Riley promises justice
Alabama Gov. Bob Riley, along with a host of state and local leaders, made a grim tour through west Alabama yesterday to get a first hand look at the extensive damage to four Black Belt churches set ablaze early Tuesday morning.
Riley began his tour at Dancy Baptist Church in Pickens County, Galilee Baptist Church in Sumter County, Spring Valley Baptist Church in Sumter County and ended his day at Morningstar Baptist Church in Boligee.
As the sun set on the crowd gathered outside the charred remains of Morningstar, Riley vowed the state government would do everything in their power to solve the crime and get the churches back on their feet.
“The state of Alabama is going to do whatever we can to get them back in church,” Riley said. “We are going to help them and assist them in trying to find another place to worship.”
After touring the four churches, Riley said it was clear all fires were the work of the same party.
“The similarities on all these cases is remarkable,” Riley said. “But when you look at the kind of devastation they had here it gets back to what I have been saying for the last few days. It is just hard to imagine anyone would come in and do this.”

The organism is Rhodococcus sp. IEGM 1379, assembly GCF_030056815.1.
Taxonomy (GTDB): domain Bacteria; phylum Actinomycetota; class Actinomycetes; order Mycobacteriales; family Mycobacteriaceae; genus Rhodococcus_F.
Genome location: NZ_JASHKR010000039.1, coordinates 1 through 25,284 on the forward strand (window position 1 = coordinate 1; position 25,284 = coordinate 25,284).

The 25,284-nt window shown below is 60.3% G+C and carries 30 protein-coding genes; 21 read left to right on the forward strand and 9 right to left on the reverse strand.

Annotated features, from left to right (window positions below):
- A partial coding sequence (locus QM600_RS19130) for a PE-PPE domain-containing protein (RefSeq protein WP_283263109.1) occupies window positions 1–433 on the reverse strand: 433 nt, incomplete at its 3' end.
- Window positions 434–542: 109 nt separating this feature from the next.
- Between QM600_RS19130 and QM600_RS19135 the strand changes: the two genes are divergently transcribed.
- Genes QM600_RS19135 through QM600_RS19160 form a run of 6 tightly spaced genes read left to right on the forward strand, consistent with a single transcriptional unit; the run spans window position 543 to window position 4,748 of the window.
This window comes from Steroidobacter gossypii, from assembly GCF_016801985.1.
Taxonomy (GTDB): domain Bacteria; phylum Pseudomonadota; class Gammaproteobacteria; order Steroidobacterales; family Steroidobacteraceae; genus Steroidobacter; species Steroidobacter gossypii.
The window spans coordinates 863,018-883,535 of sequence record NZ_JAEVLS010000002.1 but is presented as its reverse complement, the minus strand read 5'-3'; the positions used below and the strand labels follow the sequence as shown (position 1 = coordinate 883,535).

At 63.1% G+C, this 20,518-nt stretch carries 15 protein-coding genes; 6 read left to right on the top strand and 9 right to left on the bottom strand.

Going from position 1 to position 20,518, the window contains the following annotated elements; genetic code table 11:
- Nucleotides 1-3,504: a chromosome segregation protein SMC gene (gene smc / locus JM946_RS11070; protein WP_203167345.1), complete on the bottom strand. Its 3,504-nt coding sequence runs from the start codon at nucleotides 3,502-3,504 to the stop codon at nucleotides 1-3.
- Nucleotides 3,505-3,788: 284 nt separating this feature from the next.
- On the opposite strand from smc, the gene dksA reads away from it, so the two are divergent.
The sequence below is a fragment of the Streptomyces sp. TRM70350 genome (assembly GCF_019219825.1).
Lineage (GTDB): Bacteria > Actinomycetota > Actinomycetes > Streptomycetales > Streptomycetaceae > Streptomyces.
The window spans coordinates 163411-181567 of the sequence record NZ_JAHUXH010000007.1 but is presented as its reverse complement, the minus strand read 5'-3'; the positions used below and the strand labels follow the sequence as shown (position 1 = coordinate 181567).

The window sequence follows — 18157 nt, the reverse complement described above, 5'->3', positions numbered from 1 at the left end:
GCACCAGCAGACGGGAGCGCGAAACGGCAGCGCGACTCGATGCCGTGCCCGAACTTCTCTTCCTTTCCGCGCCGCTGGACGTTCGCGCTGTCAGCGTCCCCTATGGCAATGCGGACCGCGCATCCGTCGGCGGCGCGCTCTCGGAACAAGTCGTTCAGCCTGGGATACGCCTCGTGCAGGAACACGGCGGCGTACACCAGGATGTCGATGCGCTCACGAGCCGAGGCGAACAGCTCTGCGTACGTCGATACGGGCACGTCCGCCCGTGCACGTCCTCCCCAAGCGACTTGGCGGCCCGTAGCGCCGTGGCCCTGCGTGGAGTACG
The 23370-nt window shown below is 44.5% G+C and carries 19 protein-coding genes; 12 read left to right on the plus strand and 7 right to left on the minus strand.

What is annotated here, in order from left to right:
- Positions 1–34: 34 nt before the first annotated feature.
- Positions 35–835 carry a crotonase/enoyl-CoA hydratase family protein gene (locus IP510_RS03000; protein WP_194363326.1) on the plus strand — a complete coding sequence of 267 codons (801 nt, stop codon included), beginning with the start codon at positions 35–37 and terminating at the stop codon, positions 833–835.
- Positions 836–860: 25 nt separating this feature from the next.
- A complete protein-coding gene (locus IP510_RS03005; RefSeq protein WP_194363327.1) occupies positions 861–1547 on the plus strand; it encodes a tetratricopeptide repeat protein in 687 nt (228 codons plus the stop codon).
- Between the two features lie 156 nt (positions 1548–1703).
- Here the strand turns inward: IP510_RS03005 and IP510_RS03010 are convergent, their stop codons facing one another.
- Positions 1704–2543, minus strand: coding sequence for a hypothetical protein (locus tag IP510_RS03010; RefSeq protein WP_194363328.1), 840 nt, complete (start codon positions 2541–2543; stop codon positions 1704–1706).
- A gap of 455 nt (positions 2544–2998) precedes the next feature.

Riley also affirmed solving the fires and bringing closure to the case were the state’s top priority.
“We have every available agency working on this,” Riley said. “After seeing what happened in Bibb County, I thought this was an isolated incident.”
While the fires appear to be linked to Friday’s incidents in Bibb County, ATF Regional Director Jim Cavanaugh said he did not believe they were related to church fires in Greene County from 1997. The 1997 fires remain unsolved, but Cavanaugh said he believed this case would be different.
“This is an evil and ugly business, but I don’t think they are related,” Cavanaugh said. “This is a different event, but it is a solvable crime.”
A key to solving the case was cooperation from the community, Cavanaugh said. He said they have received numerous leads and encouraged anyone with information to come forward. But, Cavanaugh discouraged anyone from taking the law into their own hands.
“We have leads from all over,” Cavanaugh said. “But, what we don’t want is vigilante justice.”
Though this is a complicated case, Cavanaugh said, simple clues could lead to arrests. He asked people to keep their eyes open for any signs.
“They could smell like smoke or their hands could be burned,” Cavanaugh said. “They could also have missed work. Those are the types of things people need to think about.”
Investigators also plan to examine why these particular church’s were chosen and how they were found.
U.S. Representative Artur Davis also announced Wednesday he plans to visit the damaged church’s Friday afternoon. Davis said he plans to use the visits to speak with pastors and parishioners about the next steps for the impacted communities.